2016 Update Contributed by:
Susanne A. Schneider, MD
LMU University Hospital Muenchen
Spasticity is a feature of various neurologic conditions due to the loss of inhibition of motor neurons. It clinically presents with a variable combination of paralysis, increased tendon reflex activity (hyperreflexia with brisk reflexes and a positive Babinski sign) and hypertonia (as opposed to rigidity seen as a characteristic feature of parkinsonism). Clonus (most commonly present in the ankle) may be present and presents as involuntary, rhythmic, muscular contractions and relaxations.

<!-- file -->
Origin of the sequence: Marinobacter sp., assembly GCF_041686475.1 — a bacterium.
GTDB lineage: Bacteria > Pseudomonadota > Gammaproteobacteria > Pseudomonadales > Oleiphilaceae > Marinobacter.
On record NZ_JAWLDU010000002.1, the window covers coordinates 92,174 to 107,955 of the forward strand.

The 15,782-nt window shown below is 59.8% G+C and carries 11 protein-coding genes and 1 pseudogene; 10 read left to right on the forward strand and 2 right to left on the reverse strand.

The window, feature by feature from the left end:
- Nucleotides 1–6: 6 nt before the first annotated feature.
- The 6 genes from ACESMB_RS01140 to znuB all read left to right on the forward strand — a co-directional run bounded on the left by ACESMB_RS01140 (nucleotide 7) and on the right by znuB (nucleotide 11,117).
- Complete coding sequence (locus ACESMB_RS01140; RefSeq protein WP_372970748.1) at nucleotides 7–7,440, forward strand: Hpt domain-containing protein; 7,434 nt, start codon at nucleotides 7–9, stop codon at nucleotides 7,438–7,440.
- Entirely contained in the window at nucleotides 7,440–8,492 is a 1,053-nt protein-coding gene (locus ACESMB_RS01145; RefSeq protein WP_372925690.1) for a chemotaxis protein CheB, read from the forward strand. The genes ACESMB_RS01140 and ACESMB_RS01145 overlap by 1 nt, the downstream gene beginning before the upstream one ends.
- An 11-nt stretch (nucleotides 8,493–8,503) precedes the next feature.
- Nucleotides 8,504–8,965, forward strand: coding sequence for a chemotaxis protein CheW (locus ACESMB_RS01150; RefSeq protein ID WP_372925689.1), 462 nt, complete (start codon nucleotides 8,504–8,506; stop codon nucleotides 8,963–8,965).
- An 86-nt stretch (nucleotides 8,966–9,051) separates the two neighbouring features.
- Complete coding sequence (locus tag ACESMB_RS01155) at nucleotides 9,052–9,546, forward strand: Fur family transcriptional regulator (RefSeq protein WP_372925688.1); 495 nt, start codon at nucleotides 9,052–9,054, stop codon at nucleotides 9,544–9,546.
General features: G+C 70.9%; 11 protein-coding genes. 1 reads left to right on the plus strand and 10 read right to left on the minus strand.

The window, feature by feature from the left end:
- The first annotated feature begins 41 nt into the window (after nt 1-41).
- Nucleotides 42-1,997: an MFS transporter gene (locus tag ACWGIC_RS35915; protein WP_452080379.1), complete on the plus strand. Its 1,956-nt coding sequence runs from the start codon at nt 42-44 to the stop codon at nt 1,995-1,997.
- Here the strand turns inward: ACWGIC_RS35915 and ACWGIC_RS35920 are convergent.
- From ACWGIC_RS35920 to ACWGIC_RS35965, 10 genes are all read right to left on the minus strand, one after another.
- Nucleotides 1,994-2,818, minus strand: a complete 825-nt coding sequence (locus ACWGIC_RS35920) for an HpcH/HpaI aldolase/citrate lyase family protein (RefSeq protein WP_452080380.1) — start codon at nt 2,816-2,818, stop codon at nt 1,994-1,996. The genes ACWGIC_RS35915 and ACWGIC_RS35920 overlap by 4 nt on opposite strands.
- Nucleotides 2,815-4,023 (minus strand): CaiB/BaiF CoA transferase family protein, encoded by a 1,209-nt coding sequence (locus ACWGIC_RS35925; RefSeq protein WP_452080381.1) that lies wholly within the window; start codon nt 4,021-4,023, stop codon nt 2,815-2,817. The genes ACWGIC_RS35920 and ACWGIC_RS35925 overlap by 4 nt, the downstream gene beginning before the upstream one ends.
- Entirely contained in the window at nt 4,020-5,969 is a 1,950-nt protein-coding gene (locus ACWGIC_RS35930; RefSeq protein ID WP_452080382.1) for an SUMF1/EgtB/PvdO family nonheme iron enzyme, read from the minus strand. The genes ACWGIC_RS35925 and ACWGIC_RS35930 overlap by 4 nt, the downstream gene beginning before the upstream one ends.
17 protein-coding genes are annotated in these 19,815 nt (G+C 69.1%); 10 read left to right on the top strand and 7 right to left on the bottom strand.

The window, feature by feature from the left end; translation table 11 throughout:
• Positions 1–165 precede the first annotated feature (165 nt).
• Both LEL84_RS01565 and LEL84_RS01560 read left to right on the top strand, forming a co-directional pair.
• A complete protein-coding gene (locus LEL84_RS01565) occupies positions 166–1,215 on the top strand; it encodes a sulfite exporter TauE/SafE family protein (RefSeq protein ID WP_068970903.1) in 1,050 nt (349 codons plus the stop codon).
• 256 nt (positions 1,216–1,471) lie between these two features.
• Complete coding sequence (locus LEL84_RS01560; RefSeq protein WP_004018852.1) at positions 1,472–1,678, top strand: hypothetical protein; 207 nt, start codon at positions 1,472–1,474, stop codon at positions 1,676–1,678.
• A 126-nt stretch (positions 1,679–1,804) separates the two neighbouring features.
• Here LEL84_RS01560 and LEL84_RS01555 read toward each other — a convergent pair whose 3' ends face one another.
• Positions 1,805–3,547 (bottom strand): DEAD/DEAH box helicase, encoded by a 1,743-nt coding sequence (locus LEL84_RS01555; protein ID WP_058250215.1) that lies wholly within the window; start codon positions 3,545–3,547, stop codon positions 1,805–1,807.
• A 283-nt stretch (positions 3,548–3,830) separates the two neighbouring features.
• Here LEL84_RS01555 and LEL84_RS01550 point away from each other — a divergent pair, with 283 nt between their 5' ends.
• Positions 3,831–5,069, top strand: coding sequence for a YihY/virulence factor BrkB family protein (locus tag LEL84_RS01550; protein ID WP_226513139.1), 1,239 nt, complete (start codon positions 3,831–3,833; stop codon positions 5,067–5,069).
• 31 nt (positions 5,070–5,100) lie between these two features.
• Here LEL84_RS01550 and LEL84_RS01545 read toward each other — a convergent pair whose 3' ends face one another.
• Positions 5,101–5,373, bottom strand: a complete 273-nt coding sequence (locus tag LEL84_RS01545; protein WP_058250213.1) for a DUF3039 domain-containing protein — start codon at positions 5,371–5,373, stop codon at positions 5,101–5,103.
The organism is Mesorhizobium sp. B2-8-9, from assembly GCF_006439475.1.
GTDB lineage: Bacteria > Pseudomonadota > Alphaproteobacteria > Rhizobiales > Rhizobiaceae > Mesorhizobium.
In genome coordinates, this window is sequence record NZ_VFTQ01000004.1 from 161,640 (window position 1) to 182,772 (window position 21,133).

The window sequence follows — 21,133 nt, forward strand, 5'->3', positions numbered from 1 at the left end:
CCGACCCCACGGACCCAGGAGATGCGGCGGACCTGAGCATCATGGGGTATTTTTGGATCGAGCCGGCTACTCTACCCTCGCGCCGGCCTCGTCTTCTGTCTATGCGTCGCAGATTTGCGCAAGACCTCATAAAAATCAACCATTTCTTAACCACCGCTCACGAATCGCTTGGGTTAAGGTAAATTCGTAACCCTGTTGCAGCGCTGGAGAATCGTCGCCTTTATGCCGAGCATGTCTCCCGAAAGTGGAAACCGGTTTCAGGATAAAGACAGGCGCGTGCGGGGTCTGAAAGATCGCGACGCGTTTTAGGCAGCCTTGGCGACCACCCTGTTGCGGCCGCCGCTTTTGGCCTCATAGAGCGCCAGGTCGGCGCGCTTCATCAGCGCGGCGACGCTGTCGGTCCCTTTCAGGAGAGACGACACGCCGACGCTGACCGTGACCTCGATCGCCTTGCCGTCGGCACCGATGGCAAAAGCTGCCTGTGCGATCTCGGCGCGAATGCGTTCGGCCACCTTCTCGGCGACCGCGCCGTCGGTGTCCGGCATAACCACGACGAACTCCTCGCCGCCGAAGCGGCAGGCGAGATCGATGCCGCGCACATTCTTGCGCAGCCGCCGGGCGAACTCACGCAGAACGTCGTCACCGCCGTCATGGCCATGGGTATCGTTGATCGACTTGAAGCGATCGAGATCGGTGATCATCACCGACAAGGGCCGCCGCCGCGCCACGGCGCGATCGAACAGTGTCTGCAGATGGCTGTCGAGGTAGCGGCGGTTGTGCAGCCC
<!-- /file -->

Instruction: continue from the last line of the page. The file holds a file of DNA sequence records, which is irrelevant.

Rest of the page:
Pathophysiologically, the stretch reflex may play a key role in the imbalance between the excitatory and inhibitory inputs to α motor neurons.
Common causes of spasticity include developmental or acquired lesions of the pyramidal tract in the brain and/or spinal cord in the context of cerebral palsy, stroke, multiple sclerosis, trauma, and others.
Spasticity is a common and significant cause of reduced quality of life and independence. Falls are one of the most important consequences (also see: gait disorders).
Evaluation and management of spasticity should focus first on excluding symptomatic causes. After correction of symptomatic causes, management is typically supportive but may include physical and occupational. Specific agents which may improve include GABA receptor agonists, e.g. baclofen or benzodiazepines, e.g. clonazepam, or ryanodine receptor anatagonists, e.g. dantrolene or botulinum toxin.
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